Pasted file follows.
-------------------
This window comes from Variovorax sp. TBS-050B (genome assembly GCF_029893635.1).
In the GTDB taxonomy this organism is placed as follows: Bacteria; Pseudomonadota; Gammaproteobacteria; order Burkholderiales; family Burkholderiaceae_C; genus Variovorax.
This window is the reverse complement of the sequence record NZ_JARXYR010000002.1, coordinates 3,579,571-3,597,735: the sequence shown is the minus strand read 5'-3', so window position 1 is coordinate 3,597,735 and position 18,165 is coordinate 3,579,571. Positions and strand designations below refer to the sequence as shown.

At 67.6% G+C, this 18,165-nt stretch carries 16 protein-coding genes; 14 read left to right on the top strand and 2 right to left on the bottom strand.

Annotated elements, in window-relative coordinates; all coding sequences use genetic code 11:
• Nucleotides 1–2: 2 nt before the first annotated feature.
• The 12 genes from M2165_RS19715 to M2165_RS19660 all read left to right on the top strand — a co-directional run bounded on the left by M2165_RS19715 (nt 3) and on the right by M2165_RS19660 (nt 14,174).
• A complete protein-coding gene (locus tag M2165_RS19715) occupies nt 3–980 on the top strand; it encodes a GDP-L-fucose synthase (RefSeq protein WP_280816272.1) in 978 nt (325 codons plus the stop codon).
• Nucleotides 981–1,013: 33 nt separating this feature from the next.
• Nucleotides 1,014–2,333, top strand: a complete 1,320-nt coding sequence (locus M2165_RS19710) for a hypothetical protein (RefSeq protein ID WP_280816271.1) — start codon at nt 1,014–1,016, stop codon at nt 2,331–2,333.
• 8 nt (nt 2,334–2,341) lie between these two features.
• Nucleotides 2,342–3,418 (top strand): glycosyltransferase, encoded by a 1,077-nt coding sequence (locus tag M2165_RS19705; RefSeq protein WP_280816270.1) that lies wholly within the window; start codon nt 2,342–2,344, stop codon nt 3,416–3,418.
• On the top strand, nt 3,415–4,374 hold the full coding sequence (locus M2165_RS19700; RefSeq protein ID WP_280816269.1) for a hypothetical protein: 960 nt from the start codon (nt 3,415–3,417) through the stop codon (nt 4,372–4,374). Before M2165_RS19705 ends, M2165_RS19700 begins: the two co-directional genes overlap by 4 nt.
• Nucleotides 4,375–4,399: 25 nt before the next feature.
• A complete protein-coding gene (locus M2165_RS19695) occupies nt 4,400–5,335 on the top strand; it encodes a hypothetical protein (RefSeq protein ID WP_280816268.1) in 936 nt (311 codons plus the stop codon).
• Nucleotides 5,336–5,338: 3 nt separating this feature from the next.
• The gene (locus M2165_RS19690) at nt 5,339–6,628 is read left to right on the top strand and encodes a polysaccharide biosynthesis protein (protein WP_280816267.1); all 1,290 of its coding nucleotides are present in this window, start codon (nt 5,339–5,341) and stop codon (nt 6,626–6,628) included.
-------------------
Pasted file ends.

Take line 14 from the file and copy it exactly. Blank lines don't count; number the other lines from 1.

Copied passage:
• Nucleotides 4,375–4,399: 25 nt before the next feature.